Another stunning car up for grabs (there seemed to be a lot of cars for sale at the show this year,) was a gorgeous teal blue Oldsmobile Cutlass Supreme with a 330 motor, power-windows and a price tag of £22k.And if it was a nice wagon you were after, there weren’t many nicer wagons there than the Golden 1970 Plymouth Satellite up for a very reasonable £15,850. Runing a 318 and auto, it had had all the steering, suspension bushes done, as well as the shocks, exhaust, battery, springs, brake and lots more. Not for sale, but equally impressive was Giles Sadd’s 1978 Silver Anniversary Corvette which he’d brought up for the day from Romsey in Hampshire. It’s always nice to see unmolested original cars and Giles’s car is exceptional so and was exactly what he was looking for when he bought it Stateside and imported back home to the UK.
There were a couple of Ford retractables on display, including the very handsome 1958 Ford Skyliner belonging to Phil Morgan from Aldershot. Imported from Texas, Phil ruefully admitted he’d unwillingly started to become a bit of an expert on the engineering side of these cars… well, you’d need to be, wouldn’t you?!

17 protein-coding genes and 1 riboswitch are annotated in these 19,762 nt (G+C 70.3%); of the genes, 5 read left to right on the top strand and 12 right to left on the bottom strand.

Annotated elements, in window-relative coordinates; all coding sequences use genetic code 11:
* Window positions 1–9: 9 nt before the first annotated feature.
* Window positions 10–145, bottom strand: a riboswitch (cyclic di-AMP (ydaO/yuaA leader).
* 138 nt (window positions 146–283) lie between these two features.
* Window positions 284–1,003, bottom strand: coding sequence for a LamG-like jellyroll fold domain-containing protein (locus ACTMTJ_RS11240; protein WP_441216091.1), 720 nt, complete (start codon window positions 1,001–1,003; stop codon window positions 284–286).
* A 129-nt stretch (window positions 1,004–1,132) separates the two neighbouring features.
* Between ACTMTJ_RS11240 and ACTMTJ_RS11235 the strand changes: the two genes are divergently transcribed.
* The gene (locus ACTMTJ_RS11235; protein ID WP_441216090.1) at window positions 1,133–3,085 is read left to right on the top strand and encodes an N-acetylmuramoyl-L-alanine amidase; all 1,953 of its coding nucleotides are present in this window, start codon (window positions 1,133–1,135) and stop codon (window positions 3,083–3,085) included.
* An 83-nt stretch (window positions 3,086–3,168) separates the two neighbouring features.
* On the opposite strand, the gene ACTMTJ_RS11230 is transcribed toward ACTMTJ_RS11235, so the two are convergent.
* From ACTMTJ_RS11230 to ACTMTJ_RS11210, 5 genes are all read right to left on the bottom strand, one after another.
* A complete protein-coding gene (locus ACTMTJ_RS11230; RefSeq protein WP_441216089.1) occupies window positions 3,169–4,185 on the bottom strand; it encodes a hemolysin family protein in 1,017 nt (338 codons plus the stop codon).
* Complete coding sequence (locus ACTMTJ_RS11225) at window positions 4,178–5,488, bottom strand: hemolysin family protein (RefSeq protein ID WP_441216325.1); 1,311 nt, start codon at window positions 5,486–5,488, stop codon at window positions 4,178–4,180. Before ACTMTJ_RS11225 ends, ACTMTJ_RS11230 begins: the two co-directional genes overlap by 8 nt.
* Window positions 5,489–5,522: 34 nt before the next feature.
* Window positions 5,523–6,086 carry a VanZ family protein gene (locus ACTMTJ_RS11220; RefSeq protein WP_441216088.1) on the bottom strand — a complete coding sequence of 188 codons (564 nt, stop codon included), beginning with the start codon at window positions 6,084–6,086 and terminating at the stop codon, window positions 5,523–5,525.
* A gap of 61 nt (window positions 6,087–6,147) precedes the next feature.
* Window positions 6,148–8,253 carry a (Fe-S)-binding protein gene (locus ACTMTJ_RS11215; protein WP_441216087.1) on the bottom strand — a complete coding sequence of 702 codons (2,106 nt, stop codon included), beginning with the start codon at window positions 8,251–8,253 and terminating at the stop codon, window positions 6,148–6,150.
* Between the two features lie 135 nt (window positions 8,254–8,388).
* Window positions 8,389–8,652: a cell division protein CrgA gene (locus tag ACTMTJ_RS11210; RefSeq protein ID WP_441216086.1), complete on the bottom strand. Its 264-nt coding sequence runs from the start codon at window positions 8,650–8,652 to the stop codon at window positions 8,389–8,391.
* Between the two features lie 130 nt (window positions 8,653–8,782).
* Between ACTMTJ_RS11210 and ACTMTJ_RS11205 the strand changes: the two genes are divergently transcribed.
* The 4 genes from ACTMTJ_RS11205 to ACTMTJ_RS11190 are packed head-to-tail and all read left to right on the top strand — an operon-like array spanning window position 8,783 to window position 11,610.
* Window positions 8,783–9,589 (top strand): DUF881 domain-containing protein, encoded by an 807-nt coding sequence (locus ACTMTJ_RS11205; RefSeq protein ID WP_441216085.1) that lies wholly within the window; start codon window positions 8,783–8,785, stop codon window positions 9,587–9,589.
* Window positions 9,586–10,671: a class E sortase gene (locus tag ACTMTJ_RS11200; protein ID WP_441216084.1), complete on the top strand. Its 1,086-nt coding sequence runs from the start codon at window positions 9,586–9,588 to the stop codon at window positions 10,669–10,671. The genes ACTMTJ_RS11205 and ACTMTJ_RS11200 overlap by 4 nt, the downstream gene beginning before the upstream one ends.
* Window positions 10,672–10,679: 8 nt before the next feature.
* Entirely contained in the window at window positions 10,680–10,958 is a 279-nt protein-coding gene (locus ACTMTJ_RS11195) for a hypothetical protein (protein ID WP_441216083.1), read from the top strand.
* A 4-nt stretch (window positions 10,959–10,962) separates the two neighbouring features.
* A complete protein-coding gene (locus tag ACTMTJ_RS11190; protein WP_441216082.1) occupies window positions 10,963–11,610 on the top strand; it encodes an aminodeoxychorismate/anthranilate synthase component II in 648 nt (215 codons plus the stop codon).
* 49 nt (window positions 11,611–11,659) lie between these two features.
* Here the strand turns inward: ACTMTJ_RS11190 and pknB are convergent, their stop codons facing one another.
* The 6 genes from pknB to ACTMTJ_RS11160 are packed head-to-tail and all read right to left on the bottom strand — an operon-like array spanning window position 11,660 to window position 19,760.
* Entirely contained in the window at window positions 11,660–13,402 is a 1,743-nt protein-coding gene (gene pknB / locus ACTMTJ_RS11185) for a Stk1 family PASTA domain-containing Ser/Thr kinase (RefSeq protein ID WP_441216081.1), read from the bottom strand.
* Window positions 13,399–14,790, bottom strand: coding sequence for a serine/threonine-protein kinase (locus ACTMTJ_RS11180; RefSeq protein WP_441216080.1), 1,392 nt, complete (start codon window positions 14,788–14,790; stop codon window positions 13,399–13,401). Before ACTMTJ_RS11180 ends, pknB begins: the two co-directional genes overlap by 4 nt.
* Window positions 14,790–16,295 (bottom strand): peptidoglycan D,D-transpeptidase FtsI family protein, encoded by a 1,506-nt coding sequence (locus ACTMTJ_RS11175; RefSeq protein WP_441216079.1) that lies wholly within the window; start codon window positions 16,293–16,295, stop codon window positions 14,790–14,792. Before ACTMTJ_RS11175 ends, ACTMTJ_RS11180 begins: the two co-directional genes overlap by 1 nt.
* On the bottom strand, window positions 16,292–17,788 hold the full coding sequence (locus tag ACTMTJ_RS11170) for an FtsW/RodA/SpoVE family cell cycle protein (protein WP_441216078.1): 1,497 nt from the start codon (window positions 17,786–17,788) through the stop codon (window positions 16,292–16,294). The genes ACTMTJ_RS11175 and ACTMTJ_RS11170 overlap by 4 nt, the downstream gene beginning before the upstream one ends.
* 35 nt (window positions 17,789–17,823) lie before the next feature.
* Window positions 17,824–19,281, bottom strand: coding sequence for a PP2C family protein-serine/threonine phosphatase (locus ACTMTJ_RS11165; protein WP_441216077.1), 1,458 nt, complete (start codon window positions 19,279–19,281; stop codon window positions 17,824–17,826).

Interestingly, whilst there were a lot VWs there of various types and condition, there was also a rather cool-looking ‘gateway’ car on display, one that offers VW fans the opportunity to get into American vehicles without completely leaving their roots behind: the Corvair. One such ‘flat-six’ enthusiast was VW specialist Steve Walker, who’d come along with his son Harry and very cool-looing patina’d ’63 Monza. Lowered and wearing Cosmic wheels off a Lotus, the car hailed from Sacramento originally, so had zero rust, but a very crusty patina’d look from the hot sun up there.
Wheels Day is pretty formulaic; people turn up early, walk around the cars and the stands, have their lunch and start leaving after that. It’s a shame really, as the trophy-giving at the end really highlights the best of the best from the show and underlines the variety and different types of vehicle on display. And if you got exhausted trying to walk around and see all the cars, all you had to do is stay and watch the prize giving and the cream of the crop literally drives past.